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Is the job worth a nip and a tuck?

by on
in Career Management,Workplace Communication

A 64-year-old receptionist in a Chicago doctor’s office—we’ll call her Jane—recently received an ultimatum: Do something about your thinning hair or be transferred to a job with less patient contact.

Jane says, “I was absolutely devastated.”

U.S. workers—especially those currently looking for jobs—are feeling the sting of age bias. Some job-seekers are updating more than their skills, turning to teeth whitening, teeth straightening, Botox treatments and facelifts to gain a needed edge in the job hunt.

How far would you go to stay competitive by improving your looks?

Before you answer, consider this:

√ Looks matter. One psychology professor at Harvard Medical School found, after a 25-year research project, that attractive people are more likely to be hired and promoted, and earn higher salaries.

√ Is it really so different from investing in your skills? Some workers are already qualified for jobs but still aren’t getting them. They don’t need to invest in new skills.

In almost three decades on the job as a pharmaceutical sales rep, Charlotte Doyle never heard anyone say anything about her looks or her job performance. But as a job-seeker, Doyle has become acutely aware of her age, after recruiters told her to omit or finesse key dates on applications.

She decided not to lie on her résumé, and opted instead for orthodontia. “I would do it all—Botox, lasers, everything—if I could afford it,” says Doyle. “If it meant getting hired, I would do whatever I could to stop time.”

√ Better packaging won’t necessarily get you the nod as much as the ability to adapt to a constantly changing workplace and networking, says Jacquelyn James, of the Sloan Center on Aging & Work at Boston College.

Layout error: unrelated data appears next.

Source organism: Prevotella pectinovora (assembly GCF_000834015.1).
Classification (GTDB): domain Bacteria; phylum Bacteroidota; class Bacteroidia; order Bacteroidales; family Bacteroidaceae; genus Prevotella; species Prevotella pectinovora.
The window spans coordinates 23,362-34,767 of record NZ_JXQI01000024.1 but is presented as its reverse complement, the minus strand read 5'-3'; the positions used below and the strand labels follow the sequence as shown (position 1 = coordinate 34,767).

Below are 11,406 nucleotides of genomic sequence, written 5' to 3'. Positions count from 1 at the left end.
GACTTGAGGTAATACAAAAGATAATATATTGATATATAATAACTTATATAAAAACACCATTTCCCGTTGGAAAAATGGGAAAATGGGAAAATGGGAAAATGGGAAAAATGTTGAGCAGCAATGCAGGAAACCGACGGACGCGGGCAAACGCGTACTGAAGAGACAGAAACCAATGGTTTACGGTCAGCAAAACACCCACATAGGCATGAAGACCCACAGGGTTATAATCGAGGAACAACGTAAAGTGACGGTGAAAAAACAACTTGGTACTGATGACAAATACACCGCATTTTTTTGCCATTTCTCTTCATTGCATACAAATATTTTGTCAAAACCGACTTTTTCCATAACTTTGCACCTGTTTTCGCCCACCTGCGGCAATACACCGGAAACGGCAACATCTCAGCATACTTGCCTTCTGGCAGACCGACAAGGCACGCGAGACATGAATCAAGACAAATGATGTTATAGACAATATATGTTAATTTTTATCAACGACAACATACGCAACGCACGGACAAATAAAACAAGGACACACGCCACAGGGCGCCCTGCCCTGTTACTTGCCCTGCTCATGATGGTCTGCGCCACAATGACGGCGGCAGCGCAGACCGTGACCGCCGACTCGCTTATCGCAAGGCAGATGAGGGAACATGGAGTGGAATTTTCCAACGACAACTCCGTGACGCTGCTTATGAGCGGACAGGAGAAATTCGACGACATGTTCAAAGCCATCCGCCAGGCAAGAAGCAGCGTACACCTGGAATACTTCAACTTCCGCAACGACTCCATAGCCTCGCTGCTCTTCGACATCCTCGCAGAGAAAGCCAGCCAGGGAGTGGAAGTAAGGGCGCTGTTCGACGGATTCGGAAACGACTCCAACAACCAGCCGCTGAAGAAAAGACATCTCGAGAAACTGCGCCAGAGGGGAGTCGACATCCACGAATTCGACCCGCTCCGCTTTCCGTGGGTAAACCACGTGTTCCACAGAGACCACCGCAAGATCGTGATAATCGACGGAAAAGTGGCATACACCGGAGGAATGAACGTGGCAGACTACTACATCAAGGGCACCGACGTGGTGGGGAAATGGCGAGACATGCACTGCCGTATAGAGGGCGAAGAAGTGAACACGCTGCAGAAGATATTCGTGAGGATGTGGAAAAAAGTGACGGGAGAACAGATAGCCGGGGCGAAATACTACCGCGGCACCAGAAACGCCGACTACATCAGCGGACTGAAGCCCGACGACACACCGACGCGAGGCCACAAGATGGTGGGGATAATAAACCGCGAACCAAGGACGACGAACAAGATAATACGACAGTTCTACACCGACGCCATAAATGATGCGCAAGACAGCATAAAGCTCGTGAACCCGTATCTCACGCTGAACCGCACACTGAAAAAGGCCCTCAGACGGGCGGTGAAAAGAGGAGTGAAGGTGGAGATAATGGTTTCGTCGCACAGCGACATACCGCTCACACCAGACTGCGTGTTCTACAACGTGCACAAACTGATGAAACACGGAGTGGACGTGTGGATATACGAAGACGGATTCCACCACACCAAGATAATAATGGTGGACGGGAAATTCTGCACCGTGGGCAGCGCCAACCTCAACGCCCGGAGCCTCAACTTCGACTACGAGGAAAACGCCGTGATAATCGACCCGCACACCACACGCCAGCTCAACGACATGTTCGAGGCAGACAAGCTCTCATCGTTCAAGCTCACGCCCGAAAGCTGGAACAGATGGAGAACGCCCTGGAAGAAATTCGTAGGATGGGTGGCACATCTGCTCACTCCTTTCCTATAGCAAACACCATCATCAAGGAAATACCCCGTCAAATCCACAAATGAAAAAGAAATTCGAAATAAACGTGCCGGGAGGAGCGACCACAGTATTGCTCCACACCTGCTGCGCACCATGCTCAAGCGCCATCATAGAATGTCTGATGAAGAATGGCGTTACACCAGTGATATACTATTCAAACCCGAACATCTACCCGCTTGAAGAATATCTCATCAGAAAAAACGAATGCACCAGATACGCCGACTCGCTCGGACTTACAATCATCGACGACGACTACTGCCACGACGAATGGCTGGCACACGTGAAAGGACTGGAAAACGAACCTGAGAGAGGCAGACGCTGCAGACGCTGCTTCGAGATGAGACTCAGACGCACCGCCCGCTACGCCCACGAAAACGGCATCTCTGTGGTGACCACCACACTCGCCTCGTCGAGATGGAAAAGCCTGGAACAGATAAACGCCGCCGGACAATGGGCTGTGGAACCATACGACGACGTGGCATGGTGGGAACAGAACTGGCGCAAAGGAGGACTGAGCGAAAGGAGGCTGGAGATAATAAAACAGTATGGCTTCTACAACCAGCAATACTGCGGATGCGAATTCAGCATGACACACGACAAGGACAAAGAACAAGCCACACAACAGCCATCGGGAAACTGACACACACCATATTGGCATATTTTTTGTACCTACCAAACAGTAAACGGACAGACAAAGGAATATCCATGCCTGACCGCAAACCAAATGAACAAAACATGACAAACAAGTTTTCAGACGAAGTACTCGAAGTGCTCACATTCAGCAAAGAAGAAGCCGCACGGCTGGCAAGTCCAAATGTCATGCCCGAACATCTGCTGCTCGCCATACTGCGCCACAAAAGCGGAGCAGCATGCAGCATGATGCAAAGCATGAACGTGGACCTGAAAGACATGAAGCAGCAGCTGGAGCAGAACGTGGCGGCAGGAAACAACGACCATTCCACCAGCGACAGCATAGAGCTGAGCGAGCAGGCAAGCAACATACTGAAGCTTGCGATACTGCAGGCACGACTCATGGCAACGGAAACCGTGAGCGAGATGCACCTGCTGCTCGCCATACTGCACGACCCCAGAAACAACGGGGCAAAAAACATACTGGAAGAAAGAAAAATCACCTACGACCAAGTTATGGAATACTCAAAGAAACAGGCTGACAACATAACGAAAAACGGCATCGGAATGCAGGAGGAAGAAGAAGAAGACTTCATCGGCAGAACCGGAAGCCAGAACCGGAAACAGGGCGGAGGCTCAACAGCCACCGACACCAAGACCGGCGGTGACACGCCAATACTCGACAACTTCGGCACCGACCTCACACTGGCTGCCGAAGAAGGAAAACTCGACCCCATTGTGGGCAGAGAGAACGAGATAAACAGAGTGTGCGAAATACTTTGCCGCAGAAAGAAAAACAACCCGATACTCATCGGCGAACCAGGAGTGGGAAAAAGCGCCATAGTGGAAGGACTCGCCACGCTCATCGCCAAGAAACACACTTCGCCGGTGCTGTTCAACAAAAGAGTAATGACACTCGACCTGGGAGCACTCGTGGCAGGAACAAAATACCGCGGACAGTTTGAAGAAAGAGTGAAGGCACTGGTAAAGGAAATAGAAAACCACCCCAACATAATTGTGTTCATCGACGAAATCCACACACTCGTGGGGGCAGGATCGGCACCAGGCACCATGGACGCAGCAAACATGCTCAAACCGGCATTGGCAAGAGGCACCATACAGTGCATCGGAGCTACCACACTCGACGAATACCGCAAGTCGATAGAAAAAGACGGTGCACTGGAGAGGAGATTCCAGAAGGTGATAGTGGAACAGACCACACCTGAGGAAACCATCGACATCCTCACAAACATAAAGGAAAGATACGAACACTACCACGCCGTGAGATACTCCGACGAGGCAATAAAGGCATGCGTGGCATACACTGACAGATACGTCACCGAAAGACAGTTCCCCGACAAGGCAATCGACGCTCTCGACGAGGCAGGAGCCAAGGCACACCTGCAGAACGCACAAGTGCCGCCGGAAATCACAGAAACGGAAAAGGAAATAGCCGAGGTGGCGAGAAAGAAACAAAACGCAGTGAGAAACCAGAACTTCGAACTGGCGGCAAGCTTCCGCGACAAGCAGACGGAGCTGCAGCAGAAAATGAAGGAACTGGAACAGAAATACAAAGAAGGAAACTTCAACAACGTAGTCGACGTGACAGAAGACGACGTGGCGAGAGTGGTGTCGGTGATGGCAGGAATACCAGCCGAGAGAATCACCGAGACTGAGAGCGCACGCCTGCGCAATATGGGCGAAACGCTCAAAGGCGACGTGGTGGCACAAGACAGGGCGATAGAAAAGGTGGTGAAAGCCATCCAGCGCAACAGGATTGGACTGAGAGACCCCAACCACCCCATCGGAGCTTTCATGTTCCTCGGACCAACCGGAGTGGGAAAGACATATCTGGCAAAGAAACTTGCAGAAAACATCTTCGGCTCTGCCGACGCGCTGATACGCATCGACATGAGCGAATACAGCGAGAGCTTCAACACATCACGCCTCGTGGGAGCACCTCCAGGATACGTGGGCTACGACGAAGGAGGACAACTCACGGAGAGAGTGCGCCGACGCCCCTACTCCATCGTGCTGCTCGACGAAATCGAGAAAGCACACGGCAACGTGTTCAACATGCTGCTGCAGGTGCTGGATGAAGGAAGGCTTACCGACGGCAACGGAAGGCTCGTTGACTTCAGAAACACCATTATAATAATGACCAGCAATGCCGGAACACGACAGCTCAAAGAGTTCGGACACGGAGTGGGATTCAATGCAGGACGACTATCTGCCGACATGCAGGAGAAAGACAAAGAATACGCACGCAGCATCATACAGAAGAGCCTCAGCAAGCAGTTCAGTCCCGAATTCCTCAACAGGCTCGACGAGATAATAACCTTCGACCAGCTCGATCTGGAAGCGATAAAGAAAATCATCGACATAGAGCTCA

“Of course, you want to do everything possible to look appealing, but you don’t have to restructure your face,” says the 63-year-old research director. It’s more important to be social and “get in front of people and show them the positive energy and the light in your eyes.”

If you’re thinking that such extremes sound crazy, you have company: Kathy Kacen, 59, says she’s been unemployed or underemployed since 2005, but she would never get “work” done. “It’s just not me,” she says. “If I had that kind of disposable income, I’d invest in education.”

In the case of the receptionist with the thinning hair, she found her way to a salon that could artfully blend an addition with her hair to give it more volume.

“Hair is the first thing that people see,” says the receptionist, shaking out a full head of auburn curls. “But no matter the problem, no matter where you work, do something before everyone starts noticing.”

— Adapted from “A new wrinkle for job seekers,” Bonnie Miller Rubin, Chicago Tribune.

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